- Make investments in companies have a global outlook, wide applicability and an international sales capability. An example would be Enboarder. This company has invented a technology that is disrupting the onboarding of new employees and it has the flexibility to be implemented on a host of other applications. It has been sold in the US, Australia and is used by global brands such as GE.
- Verify your thoughts and determine if they have legs. This can be undertaken by using your network and doing internet research. You should also ask potential buyers of the solutions for their opinion. I visited lots of supermarkets looking for what infant formula was the most popular.
- Review the key people working in the company that you are looking to invest. Use LinkedIn to determine if they have the track record for creating success. Ask yourself if you would hire these people if you were the owner of this company and why? I also like companies with a good representation of females on the board and in executive positions. Diversity creates success.
- Critically review the financials. I look to see how much revenue there will be, what the investment burn rate is and, most importantly, how much they are paying their staff. It all needs to be in balance.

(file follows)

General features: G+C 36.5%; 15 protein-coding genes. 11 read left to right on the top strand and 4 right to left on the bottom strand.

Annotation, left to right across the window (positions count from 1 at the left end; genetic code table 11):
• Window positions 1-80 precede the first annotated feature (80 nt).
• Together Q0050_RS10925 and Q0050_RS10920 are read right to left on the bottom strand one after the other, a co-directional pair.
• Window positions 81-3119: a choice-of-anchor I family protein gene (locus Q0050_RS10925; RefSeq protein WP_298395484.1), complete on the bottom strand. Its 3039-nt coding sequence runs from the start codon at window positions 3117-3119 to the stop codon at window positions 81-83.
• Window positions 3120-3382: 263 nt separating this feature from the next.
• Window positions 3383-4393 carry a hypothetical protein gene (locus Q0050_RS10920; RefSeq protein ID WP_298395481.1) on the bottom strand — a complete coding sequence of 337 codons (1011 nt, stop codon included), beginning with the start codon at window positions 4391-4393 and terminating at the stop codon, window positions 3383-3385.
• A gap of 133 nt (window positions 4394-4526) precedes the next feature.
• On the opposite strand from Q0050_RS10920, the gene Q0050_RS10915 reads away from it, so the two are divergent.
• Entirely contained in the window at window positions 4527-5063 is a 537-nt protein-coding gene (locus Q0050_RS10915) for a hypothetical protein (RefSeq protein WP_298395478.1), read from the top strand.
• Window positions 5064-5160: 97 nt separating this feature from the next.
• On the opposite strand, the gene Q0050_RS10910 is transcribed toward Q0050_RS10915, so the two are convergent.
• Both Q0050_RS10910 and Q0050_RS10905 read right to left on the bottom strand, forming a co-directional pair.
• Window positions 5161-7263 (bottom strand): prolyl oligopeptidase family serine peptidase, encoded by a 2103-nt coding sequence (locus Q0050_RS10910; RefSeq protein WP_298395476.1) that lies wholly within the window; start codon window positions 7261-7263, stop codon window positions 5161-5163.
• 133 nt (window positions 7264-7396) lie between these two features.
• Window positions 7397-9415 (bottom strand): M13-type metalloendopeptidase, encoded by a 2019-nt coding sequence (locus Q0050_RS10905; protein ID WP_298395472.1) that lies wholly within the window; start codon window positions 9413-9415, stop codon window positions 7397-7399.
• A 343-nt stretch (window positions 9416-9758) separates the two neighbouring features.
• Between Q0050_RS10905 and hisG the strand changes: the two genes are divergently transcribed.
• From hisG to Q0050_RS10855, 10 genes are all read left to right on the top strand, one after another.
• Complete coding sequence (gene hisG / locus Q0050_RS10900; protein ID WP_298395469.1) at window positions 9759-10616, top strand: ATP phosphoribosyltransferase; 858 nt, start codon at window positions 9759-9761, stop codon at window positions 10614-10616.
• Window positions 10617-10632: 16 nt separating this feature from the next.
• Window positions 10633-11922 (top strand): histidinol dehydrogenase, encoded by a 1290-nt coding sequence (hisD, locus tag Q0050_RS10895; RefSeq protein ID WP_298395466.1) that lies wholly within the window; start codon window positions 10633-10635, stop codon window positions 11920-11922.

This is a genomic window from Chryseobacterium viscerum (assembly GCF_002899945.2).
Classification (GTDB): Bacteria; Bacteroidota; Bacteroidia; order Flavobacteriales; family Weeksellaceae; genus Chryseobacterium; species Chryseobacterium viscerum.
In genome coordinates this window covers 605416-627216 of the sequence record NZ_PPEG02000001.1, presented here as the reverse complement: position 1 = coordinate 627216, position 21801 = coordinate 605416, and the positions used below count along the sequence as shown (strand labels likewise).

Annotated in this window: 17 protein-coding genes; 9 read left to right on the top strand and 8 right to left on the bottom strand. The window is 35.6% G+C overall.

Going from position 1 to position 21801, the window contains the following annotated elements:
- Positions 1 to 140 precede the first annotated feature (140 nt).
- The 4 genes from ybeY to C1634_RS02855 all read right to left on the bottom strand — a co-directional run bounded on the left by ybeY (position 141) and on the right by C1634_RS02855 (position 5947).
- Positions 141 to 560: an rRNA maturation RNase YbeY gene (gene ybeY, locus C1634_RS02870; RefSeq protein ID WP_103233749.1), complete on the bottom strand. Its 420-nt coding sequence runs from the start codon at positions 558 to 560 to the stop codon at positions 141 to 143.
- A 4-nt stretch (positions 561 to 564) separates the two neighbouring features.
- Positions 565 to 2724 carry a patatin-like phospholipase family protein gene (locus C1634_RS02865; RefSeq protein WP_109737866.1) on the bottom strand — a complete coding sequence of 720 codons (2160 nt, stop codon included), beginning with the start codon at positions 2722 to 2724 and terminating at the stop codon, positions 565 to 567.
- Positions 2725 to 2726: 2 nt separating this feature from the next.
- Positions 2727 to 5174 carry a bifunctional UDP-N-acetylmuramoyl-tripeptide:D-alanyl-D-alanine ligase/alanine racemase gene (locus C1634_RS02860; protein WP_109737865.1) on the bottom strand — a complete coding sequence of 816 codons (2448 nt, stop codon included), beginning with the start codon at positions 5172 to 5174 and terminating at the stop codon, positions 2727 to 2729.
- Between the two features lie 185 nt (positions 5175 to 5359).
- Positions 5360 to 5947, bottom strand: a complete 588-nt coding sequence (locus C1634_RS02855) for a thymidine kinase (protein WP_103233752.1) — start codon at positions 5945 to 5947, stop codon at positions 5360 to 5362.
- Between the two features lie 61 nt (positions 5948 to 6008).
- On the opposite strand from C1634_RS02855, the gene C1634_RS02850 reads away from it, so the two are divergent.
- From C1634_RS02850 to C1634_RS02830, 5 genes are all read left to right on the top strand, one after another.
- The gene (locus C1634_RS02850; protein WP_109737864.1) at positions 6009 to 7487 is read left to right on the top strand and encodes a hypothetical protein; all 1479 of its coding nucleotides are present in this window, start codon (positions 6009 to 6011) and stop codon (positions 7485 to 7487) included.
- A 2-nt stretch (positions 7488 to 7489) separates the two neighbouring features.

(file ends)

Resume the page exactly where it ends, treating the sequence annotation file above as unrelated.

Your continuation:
The above points are mostly applicable to publically listed companies. I have been asked many times for my strategy for investing in startups. My response is quite easy and they must answer yes to the following questions:
- Will the technology disrupt the market?
- How wide is the moat for the technology?
- Do I rate the key staff to deliver on the promise?
- Does this startup have global applicability and reach?
- Is the investment burn rate in keeping with the potential revenue?
- Is the valuation of the start-up reasonable (15-25 multiplier) for the forecasted net revenue?
- Will the startup be revenue positive in year two?
- Lastly, do I like the key staff?
As for my “no-fly zones”, they include:
- Do not invest in retail (being disrupted by online);
- Avoid hospitability (margins are always very fine); and
- Stay away from insurance (prone to natural disasters).
Dr Simon Moss who is a lecturer in Applied Psychology and Neuro Psychology has a theory that decisions based on research and analytics have better outcomes on average than decisions based on intuition or gut instinct. I totally agree with this line of thought and while I listen to my intuition I back it up with some research to get repeatable optimal investment outcomes.
My biggest mistakes usually come from listening to and following other people’s advice rather than doing my own research and following my own guidelines. Most of the time the person offering advice invariably cares more their objectives rather than considering your needs.
Whilst some of the guidelines and advice I have shared may seem ordinary and obvious (I apologise for those who are looking for something extraordinary), I am reminded by the old saying by Edward E Munro – “The obscure we see eventually. The completely obvious, it seems, takes longer.”
I hope that I’ve added some value to your investment strategy. All the best!
Speaking about investments, how about investing in your personal development at the upcoming Australasian Talent Conference 2018 to learn more about how can you thrive in a post-A.I. recruitment world? Find out more here.